Cultural analytics is the exploration and analysis of massive cultural data sets of visual material – both digitized visual artifacts and contemporary visual and interactive media. Taking on the challenge of how to best explore large collections of rich cultural content, cultural analytics researchers developed new methods and intuitive visual techniques which rely on high-resolution visualization and digital image processing. These methods are used to address both the existing research questions in humanities, to explore new questions, and to develop new theoretical concepts which fit the mega-scale of digital culture in the early 21st century.
The term "cultural analytics" was coined by Lev Manovich in 2007. Cultural analytics shares many ideas and approaches with visual analytics ("the science of analytical reasoning facilitated by visual interactive interfaces") and visual data analysis:
Visual data analysis blends highly advanced computational methods with sophisticated graphics engines to tap the extraordinary ability of humans to see patterns and structure in even the most complex visual presentations. Currently applied to massive, heterogeneous, and dynamic datasets, such as those generated in studies of astrophysical, fluidic, biological, and other complex processes, the techniques have become sophisticated enough to allow the interactive manipulation of variables in real time. Ultra high-resolution displays allow teams of researchers to zoom in to examine specific aspects of the renderings, or to navigate along interesting visual pathways, following their intuitions and even hunches to see where they may lead. New research is now beginning to apply these sorts of tools to the social sciences and humanities as well, and the techniques offer considerable promise in helping us understand complex social processes like learning, political and organizational change, and the diffusion of knowledge.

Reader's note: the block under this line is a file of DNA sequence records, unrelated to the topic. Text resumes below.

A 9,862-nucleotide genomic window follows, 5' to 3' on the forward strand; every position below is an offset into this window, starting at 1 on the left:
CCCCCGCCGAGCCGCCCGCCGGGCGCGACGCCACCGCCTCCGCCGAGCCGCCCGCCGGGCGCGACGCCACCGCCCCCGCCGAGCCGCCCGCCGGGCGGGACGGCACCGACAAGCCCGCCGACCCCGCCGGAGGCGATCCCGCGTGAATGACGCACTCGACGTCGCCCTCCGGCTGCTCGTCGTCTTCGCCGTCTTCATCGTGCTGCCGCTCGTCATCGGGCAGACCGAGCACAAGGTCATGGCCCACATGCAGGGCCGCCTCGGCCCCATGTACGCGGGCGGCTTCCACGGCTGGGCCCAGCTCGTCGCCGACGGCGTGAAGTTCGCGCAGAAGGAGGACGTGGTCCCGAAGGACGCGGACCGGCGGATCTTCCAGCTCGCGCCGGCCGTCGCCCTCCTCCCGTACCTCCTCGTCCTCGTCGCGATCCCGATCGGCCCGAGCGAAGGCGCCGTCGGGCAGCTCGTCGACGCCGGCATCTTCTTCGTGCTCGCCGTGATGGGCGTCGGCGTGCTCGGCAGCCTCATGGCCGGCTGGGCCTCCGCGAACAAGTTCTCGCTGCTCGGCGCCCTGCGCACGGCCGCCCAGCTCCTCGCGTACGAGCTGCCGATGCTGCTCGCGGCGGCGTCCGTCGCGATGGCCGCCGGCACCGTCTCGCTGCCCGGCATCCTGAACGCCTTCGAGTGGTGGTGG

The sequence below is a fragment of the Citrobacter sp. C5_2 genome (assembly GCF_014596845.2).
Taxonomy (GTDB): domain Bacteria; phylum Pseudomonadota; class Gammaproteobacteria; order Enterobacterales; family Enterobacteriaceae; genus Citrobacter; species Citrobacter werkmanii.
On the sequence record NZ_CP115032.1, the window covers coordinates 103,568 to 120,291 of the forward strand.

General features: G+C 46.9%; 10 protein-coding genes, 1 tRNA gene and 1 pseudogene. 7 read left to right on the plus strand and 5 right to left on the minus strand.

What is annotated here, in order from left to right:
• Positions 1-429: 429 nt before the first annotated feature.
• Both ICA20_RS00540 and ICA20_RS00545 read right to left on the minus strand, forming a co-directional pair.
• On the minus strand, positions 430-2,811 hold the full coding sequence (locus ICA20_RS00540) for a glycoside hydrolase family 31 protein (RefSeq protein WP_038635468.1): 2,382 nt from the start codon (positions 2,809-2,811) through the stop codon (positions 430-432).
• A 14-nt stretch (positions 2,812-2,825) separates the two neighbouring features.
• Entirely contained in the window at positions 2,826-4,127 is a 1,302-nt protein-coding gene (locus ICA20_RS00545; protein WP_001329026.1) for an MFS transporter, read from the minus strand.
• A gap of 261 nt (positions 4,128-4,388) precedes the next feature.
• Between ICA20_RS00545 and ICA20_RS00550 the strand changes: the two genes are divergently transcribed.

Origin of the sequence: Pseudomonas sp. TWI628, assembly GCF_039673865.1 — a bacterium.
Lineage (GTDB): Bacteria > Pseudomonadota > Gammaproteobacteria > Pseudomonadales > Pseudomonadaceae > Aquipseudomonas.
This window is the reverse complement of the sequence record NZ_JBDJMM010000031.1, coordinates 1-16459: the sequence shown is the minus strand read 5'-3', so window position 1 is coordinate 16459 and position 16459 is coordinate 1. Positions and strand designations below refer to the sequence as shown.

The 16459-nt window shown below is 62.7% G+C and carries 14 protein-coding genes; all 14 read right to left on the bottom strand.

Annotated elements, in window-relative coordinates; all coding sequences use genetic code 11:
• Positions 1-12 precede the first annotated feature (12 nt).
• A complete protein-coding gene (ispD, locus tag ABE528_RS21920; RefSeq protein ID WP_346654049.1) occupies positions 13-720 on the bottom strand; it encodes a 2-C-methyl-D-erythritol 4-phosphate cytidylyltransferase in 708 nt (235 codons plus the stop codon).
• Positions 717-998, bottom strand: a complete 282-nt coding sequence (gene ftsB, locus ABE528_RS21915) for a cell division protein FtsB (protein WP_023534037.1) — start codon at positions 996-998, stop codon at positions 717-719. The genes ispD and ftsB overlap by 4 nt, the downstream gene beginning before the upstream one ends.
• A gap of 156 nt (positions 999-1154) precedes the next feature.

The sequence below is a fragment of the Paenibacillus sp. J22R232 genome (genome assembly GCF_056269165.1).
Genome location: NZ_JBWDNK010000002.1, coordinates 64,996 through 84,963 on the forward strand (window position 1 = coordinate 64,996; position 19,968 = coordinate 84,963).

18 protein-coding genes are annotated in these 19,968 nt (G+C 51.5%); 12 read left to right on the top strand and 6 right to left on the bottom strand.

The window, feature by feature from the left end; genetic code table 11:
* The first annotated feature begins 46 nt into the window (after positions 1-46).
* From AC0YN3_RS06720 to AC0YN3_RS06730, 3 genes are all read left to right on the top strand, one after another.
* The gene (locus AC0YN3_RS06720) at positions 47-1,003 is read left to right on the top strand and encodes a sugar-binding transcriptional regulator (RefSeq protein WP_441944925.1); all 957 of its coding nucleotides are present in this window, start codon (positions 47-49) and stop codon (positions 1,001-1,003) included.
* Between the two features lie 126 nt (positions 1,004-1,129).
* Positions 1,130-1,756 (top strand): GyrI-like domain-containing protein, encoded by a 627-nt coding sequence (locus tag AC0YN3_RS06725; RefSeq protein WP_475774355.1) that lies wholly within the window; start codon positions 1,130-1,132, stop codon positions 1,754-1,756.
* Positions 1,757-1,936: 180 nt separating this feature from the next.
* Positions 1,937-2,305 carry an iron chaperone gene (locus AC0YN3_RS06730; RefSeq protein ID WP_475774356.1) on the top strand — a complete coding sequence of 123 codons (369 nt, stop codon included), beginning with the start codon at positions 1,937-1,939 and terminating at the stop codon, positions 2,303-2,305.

While increased computing power and technical developments allowing for interaction visualization have made the exploration of large data sets using visual presentations possible, the intellectual drive to understand cultural and social processes and production pre-dates many of these computational advances. Charles Joseph Minard's famous dense graphic showing Napoleon's March on Moscow (1869) offers a 19th-century example. More recently, Pierre Bourdieu's historical survey of the cultural consumption practices of mid-century Parisians, documented in La Distinction, foregrounds the study of culture and aesthetics through the lens of large data sets. Most recently, Franco Moretti's Graphs, maps, trees: abstract models for a literary history. along with many projects in the Digital Humanities reveal the benefit of large scale analysis of cultural material.
To date, cultural analytics techniques have been applied to films, animations, video games, comics, magazines, books, and other print publications, artworks, photos, and a variety of other media content. The technology used ranges from open-source programs downloadable on any personal computer to supercomputer processing and large-scale displays such as the HIPerSpace (42,000 x 8000 pixels).
The methodologies which fall under the umbrella of cultural analytics includes the data mining of large sets of culturally-relevant data (such as studies of library catalogs, image collections, and social networking databases.) Image processing of still and moving video, with feature recognition as well as image data extraction is used to support research into cultural and historical change. Cultural analytical methodologies are deployed to study and interpret videogames and other software forms, both at the phenomonological level (human-computer interface, feature extraction) or at the object level (the analysis of source code.)
Cultural analytics relies heavily on software-based tools, and the field is related to the nascent discipline of software studies. While the objects of a cultural analytical approach are often digitized representations of the work, rather than the work in its original material form, the objects of study need not be digital works in themselves.
Related methodologies include: